The pilots of a plane that crashed on Route 46 aborted a landing at the last minute but couldn’t get the craft high enough off the ground to give it another shot, authorities said. Heading northeast into Teterboro Airport from the southeast, the pilots of the 1999 “Super Baron” either tried to “power up and go around” again after missing the runway or simply “overshot it completely,” Jim Peters of the Federal Aviation Administration told CLIFFVIEWPILOT.COM.
The plane “clipped some trees and went out of the airport across Route 46,” Peters said. It crashed into a tree and exploded into a fireball, landing in a parking lot barely a quarter of a mile from where a similar incident occured four years ago. The pilots crawled out and sat on a nearby curb awaiting help. Both are at St. Barnabas Medical Center in Livingston, where one is listed in critical condition.
“I saw a lot of pieces sticking up, maybe the tail, and a lot of police activity,” said resident Leslie Schur Gottlieb, who drove by this morning. “Amazing no one was killed and a good thing the crash happened early in the A.M.”
Plane landed here
Firefighters later picked debris from a tree struck by the plane, owned by Quest Diagnostics, which was making its final stop of the evening at the company’s testing lab in Teterboro.
The Beech Baron, equipped with super-charged engines, left Pottstown, Pa., under visual flight rules, which means the pilots weren’t in constant contact with a controller, Peters said.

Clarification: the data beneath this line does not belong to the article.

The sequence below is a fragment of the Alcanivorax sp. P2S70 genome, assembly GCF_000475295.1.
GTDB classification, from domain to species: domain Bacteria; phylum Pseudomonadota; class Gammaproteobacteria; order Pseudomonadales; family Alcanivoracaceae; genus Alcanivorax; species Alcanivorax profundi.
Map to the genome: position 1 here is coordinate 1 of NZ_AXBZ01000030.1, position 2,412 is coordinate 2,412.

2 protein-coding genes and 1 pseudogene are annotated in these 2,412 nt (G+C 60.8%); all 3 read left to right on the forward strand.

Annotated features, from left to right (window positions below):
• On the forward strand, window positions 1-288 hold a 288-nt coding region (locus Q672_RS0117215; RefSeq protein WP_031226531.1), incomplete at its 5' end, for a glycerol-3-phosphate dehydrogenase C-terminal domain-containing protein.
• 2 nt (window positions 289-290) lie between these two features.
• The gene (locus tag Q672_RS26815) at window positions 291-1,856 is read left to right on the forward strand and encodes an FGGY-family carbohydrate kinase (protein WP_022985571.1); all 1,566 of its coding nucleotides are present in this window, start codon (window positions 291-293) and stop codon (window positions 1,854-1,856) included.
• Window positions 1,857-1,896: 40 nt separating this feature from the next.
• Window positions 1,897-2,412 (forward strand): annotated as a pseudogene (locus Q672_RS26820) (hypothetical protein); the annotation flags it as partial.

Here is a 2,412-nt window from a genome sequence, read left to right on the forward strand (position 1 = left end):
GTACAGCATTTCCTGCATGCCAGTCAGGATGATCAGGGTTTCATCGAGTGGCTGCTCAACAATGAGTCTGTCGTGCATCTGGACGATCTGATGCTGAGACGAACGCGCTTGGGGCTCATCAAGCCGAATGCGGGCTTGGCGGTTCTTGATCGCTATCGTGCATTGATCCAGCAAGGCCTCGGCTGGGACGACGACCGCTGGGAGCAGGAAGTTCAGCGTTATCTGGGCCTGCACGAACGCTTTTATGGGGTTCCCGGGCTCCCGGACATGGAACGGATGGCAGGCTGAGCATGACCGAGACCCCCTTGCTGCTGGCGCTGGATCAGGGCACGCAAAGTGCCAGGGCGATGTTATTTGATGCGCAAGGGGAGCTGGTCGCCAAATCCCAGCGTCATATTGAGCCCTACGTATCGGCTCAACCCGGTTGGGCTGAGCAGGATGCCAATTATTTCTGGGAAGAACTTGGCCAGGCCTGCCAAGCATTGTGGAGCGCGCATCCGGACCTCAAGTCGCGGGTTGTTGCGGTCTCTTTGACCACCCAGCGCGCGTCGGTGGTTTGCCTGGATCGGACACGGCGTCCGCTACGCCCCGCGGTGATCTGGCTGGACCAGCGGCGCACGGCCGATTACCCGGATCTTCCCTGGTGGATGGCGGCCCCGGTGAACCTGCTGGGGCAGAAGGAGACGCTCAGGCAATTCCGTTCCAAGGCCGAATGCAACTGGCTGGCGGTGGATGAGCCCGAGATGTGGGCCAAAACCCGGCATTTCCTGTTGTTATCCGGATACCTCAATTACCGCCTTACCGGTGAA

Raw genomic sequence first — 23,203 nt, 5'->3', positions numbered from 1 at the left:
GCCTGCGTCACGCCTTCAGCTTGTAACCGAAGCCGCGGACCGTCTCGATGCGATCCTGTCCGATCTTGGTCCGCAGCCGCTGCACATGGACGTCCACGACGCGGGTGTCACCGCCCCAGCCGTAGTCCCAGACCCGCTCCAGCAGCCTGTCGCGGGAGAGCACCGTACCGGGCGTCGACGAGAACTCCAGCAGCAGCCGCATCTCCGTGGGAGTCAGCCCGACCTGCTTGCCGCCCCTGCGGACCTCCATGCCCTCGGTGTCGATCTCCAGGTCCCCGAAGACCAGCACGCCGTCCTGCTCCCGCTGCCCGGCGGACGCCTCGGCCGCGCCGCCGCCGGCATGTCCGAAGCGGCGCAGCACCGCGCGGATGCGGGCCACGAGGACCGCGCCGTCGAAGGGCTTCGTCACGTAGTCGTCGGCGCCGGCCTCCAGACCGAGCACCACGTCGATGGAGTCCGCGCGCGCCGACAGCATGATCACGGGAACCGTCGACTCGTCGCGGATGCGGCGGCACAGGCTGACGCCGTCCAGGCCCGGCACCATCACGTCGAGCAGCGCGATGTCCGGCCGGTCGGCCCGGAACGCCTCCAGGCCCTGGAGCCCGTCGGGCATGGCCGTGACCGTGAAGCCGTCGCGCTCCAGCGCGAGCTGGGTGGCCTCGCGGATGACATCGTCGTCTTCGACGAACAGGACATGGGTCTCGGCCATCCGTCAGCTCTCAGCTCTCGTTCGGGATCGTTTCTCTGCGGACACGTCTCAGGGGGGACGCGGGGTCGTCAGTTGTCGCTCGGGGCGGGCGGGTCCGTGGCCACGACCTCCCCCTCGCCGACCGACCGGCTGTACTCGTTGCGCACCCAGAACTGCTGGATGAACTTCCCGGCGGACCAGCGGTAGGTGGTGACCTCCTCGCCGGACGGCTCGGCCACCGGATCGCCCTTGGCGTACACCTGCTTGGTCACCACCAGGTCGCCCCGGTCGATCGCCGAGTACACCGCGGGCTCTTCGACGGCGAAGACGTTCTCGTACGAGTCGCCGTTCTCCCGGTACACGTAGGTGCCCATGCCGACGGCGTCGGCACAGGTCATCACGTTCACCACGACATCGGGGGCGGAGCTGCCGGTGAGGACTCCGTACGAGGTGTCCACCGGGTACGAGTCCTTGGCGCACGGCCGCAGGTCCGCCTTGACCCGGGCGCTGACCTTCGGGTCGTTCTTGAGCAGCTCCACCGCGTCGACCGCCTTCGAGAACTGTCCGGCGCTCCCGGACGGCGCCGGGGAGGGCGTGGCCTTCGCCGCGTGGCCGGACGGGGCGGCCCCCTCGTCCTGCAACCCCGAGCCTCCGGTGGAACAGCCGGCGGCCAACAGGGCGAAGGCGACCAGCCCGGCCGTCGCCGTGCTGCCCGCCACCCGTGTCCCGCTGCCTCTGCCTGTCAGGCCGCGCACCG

It originally left Reading around 10:45 last night, then stopped twice in New England and back in Pennsylvania before heading the 150 or so miles to Bergen County.
“The weather was good last night,” Peters said.
“Air traffic controllers at Teterboro cleared the aircraft for a visual approach from the southeast going northwest on Runway 1.”
That’s when something went wrong, he said.
In the end, Peters said, “it took the same path” as the private jet that crashed through a fence and barreled across the highway before smashing into a warehouse four years ago.
Both pilots, George Maddox, 54, and Sanil Gopinath, 42, suffered severe burns. Maddox is listed in critical condition and Gopinath’s condition is listed as serious, a hospital official said.
The FAA gave over the investigation to the National Transportation Safety Board, which is interviewing the first two people on the scene: a bartender and a firefighter who reported seeing both victims suffering from severe burns.
The crash follows the mid-air collision over the Hudson River earlier this month of a small plane and helicopter, killing all nine aboard.
Although tiny, Teterboro is one of the busiest general aviation airports in the country, thanks in part to its proximity to Manhattan and upper Bergen County. It’s been hosting bigger and bigger private jets for corporate customers and celebrity types who’d prefer to avoid flying commercially into JFK, LaGuardia and Newark Liberty International airports.
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